Will maggot fat oust coconut oil as a foodie favorite? Is PepsiCo replacing the corn flour in its Fritos with ground cricket corpses? And, hey! Who doesn't want to bite into some chicken with garlic and saffron sauce topped with crumbled buffalo worms?
Answers: Possibly. Not yet. Less people than you might think.
Everybody Wants Some directed and written by the Texas-based Richard Linklater, and billed as "the spiritual sequel to Dazed and Confused," is not very good. First and foremost it lacks any real narrative. It's more of a tone poem on a place and time in history. In this case, the year is 1980 and the campus is an East Texas college and horn-dogs of that college's baseball team -- a collection of predictable cliches that we've seen better served in better period piece comedies. It's not nearly as funny as Animal House or insightful or enlightening. Look, I was in my senior year of college in 1980 and in a fraternity much hornier and crazier than this fictitious baseball team.
"It's a real potboiler that is boiling and boiling and boiling and erupts in a way that few films ever do," director Dan Trachtenberg, 34, exclaimed over his first full-length feature, 10 Cloverfield Lane. Well, it's certainly hard to argue with him.
Pablo Larraín's latest release, The Club, has been the recipient of a variety of awards including the Silver Bear Grand Jury Prize, Best Film at Fantastic Fest, Chile's official Academy Award submission for Best Foreign Language Film 2016. Diving into the secretive world of religious exile, Larraín investigates the shrouded lives of 4 men with existence-shattering pasts, whose futures are both stifled and protected by the Catholic Church.
Amos Gitai. If you can recall when Vincent D'Onofrio was sexy, Gitai has that sort of confrontational charm. He turns you on while he sets you on edge, even at age 66.
One of Israel's most prolific directors, this constant provocateur has let loose with over 80 shorts, documentaries and narratives since 1972, many of them exploring Israel in an acutely critical manner, from Orthodox misogyny (Kadosh (1999)) to his war experiences during which he was wounded (Kippur (2000) ), to a story of a residence, from its Arab owners to the Israelis who took ownership (House (1980)). The latter documentary was made for Israeli TV but was deemed inappropriate, and if Gitai hadn't smuggled it out of the station, it would have been destroyed.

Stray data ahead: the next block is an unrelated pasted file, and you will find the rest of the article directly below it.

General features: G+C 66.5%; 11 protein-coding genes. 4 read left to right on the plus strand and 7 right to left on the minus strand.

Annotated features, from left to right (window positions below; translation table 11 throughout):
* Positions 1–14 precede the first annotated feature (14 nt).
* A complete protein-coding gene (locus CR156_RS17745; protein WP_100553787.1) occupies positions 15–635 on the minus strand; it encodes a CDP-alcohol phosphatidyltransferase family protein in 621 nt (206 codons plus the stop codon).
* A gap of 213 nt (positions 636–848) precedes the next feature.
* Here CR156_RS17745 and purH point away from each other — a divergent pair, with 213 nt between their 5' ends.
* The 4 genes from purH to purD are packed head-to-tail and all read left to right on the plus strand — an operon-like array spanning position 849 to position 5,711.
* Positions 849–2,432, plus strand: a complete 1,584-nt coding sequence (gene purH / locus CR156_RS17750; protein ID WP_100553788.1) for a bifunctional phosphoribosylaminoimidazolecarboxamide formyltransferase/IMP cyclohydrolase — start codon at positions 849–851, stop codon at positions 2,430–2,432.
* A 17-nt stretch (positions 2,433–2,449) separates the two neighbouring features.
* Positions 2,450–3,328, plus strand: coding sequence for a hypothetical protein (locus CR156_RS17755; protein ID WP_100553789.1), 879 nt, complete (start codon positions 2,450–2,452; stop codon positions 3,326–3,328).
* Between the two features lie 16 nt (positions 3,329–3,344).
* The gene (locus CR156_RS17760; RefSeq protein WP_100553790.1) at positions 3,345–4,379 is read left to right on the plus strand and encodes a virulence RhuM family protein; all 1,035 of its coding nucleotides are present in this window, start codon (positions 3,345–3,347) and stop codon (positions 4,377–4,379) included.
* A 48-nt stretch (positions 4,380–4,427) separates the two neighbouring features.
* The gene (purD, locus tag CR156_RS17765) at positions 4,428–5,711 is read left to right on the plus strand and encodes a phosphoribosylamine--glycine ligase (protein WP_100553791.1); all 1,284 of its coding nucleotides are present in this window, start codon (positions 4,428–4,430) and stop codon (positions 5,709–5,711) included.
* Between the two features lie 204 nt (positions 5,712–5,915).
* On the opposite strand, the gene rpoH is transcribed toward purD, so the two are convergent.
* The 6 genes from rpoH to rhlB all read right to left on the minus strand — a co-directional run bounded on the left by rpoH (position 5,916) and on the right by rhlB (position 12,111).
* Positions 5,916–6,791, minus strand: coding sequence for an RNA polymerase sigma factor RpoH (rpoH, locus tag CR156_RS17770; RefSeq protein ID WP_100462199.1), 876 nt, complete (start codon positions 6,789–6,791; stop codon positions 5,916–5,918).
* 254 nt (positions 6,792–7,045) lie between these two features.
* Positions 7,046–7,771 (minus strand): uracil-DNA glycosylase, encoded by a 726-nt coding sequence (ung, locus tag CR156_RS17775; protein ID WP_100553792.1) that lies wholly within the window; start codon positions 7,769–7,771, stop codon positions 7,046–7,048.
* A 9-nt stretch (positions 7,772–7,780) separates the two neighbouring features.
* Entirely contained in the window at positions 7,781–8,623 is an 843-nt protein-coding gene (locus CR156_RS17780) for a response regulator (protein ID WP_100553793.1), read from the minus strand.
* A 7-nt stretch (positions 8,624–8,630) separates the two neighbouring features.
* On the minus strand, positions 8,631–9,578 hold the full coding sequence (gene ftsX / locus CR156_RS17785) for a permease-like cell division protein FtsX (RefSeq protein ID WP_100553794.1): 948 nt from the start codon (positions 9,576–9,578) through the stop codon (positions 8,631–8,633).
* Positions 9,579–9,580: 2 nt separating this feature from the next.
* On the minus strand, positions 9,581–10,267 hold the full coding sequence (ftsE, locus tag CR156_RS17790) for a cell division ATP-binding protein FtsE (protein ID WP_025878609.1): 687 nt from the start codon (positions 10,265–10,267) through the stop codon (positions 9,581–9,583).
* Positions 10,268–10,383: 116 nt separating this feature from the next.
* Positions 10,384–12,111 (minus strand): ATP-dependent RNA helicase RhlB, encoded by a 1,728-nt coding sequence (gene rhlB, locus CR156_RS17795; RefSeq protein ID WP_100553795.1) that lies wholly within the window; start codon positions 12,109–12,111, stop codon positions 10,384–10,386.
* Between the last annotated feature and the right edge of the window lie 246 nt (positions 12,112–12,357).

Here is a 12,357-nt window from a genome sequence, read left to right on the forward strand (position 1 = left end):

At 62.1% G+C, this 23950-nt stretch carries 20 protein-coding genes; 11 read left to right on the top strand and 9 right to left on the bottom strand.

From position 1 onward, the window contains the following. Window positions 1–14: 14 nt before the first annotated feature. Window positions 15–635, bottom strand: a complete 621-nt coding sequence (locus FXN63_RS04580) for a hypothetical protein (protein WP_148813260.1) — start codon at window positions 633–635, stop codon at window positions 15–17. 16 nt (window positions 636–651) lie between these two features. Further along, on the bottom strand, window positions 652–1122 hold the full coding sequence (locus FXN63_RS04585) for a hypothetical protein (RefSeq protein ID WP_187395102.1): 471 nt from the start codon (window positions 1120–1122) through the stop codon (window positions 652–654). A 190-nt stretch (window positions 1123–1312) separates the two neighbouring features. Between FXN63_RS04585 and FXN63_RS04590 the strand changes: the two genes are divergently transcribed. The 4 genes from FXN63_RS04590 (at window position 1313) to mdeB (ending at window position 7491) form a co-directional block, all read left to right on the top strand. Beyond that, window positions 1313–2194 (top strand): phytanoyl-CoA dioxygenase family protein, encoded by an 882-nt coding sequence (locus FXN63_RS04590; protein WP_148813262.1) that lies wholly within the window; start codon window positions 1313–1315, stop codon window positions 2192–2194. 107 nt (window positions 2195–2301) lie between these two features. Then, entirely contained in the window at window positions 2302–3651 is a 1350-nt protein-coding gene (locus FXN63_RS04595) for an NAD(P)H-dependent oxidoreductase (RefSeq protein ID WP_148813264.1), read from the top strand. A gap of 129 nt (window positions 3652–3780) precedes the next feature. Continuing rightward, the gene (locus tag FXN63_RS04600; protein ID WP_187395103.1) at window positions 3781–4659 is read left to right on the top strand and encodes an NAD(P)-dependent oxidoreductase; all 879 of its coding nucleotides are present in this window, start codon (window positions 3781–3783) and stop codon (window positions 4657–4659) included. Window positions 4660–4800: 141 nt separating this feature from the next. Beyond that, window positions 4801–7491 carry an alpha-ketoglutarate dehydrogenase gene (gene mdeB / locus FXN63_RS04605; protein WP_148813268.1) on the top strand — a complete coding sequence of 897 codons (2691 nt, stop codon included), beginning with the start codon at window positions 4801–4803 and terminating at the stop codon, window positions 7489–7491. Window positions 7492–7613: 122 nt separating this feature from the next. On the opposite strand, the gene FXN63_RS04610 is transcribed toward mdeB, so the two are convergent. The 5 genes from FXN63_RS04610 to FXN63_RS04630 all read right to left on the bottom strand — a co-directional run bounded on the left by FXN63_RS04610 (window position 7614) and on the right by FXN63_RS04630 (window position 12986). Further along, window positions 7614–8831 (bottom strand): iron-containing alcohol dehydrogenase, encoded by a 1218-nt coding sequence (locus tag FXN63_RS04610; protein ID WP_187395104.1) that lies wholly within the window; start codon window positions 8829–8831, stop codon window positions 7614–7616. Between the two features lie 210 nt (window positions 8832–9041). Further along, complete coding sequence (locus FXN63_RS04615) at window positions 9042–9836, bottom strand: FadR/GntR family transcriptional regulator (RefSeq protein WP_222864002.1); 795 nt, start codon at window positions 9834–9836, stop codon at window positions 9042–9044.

Lately, if you feel unworthy because God has given you just too good a life...just too much joy... and your hair shirt is at the cleaners, you can do your penance by watching J Blakeson's The 5th Wave.
"For the longest time I couldn't put a name to who I was. I didn't have an image to who was like me. It was torturous," Jane Lynch notes in Fabulous! The Story of Queer Cinema, the savvy documentary from 2006 by Lesli Klainberg and Lisa Ades.
Robert Adanto's documentary The F Word navigates the liminal space between 3rd and 4th wave feminism and between IRL and URL by capturing the work of Brooklyn-based artists who raise questions about self-representation, sexuality, and embodiment. Their work offers a glimpse of unbridled female power and sexual agency, and yet is not fully rooted in fantasy, often contending with the brutal realities of the male-dominated (art) world. Along with this dynamic cast of artists, The F Word includes commentary by scholars and professors alike -- including former Art in America senior editor Nancy Princenthal -- to add background and to contextualize the works and concepts he explores. After the premiere, three of the film's artists, Kate Durbin, Leah Schrager, and Katie Cercone will join the director in a post-screening panel discussion.
"Why is everyone on this fucking island addicted to drama?" the all-knowing Mama (a superb Luis Alberto Garcia) moans.
Mama is the owner of a Havana gay bar featuring chintzy drag performers who gesticulate to emotional diva tunes and who, when the show's over, whore a little on the side. That's part of the setting for Viva, Ireland's Spanish-language submission for this year's Oscar for Best Foreign Language Film.
It is hard to believe that Aaron Sorkin wrote Steve Jobs. After all, he's the writer behind such brilliantly entertaining work as The Social Network, The West Thing and (even) A Few Good Men. It's disappointing enough that Sorkin's storytelling lacks imagination and drama. What's worse, Sorkin has created an irony-free zone where the infamously vicious Jobs comes across as a Christ-like figure, aided by Michael Fassbender's almost beatifically enigmatic performance. It's not that Jobs is paranoid, crazy or even mean, it's that he's misunderstood by everyone -- except his Mary Magdalene-like long-suffering marketing director Joanna Hoffman (portrayed by Kate Winslet with an oddly appearing and disappearing European accent of unknown origin.)